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Decidedly, the Union is surprising. After a gloomy spring of crises and serious divisions among member states, two major advances have brightened the European horizon: the Convention on the Future of Europe, under the chairmanship of Valéry Giscard d’Estaing, has successfully met the historical challenge of producing a first draft Constitutional Treaty for a Union of 25; and the European Council of Salonika has, among other achievements, welcomed the main points of the Union’s security strategy proposed by Javier Solana. These two events are obviously not comparable in scale, but their coincidence reflects the extraordinary vigour driving the European enterprise forward despite all opposition. On the one hand is an ebullient civil society that wants to adapt the Union’s institutions to the new circumstances of a Europe at 25; on the other, a council of heads of state anxious to adapt the Union’s foreign policy to the new strategic conditions in the world. Together, these two movements are laying down the institutional and political foundations essential to defining and implementing, at 25, a shared vision of the world and the Union’s role in it.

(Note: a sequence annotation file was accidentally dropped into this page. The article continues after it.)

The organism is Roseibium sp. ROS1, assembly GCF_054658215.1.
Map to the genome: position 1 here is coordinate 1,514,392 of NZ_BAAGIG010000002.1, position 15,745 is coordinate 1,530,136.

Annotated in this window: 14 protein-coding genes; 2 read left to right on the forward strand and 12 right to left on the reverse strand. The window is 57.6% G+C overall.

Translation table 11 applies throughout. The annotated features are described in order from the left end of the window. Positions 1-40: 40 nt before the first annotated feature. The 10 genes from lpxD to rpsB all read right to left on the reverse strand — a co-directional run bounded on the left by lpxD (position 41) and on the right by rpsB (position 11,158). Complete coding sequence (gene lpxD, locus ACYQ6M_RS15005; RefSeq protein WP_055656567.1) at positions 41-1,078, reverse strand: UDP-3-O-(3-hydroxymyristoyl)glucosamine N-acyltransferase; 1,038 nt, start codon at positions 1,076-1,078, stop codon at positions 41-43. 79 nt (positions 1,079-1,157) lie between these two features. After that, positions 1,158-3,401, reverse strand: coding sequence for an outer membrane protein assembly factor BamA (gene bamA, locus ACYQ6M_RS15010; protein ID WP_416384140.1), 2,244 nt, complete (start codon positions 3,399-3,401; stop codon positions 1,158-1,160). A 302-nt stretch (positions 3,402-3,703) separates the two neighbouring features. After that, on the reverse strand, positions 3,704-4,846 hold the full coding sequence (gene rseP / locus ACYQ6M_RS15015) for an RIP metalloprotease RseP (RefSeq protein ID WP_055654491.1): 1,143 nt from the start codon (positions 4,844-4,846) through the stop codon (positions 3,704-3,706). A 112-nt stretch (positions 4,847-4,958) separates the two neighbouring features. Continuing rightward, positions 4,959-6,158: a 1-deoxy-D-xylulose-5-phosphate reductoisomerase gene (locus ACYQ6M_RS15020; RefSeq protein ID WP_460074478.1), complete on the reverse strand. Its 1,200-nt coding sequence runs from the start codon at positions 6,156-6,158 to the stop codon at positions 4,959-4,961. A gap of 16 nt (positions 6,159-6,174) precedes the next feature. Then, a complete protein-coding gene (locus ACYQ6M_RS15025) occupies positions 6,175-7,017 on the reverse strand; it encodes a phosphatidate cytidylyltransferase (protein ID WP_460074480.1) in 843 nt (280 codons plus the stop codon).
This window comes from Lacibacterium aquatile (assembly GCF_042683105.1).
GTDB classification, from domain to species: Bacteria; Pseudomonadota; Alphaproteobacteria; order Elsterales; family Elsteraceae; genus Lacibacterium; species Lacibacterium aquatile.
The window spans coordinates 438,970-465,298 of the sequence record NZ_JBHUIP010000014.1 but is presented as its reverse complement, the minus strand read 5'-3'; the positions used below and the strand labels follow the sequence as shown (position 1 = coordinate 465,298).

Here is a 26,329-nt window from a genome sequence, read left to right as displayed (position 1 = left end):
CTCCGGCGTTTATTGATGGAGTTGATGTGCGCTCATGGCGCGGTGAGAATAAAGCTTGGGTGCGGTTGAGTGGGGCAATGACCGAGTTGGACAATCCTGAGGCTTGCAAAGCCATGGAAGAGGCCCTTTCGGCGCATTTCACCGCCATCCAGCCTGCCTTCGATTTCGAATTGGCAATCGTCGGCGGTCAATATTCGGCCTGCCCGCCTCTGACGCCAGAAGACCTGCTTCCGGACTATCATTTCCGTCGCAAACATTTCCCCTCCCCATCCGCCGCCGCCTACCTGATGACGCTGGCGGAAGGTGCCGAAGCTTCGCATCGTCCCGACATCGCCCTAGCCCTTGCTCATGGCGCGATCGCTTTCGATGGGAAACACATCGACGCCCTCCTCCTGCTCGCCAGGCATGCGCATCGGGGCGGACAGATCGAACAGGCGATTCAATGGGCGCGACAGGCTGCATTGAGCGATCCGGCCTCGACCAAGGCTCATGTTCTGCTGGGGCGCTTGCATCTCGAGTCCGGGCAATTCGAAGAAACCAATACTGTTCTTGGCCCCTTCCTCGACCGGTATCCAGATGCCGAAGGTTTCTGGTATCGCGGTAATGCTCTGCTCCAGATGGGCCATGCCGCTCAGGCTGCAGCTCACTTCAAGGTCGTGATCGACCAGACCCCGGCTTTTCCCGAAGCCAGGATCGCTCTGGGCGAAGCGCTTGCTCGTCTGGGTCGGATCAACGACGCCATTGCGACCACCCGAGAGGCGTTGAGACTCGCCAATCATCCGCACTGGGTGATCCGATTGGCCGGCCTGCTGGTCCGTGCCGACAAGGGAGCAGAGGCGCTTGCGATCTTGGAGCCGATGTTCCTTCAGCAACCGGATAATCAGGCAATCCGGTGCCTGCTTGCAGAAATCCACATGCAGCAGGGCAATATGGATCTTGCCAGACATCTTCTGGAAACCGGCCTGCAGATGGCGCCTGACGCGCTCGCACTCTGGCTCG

Granted, putting this into practice will be a lengthy business. But it is quite possible not to blissfully think that the CFSP now has a glorious future and yet take some satisfaction in the positive aspects. And for two reasons: firstly, despite the Eurosceptics’ views, conservatism is neither a European reflex nor Europe’s future path: the reforms proposed by the Convention offer the possibility of (...)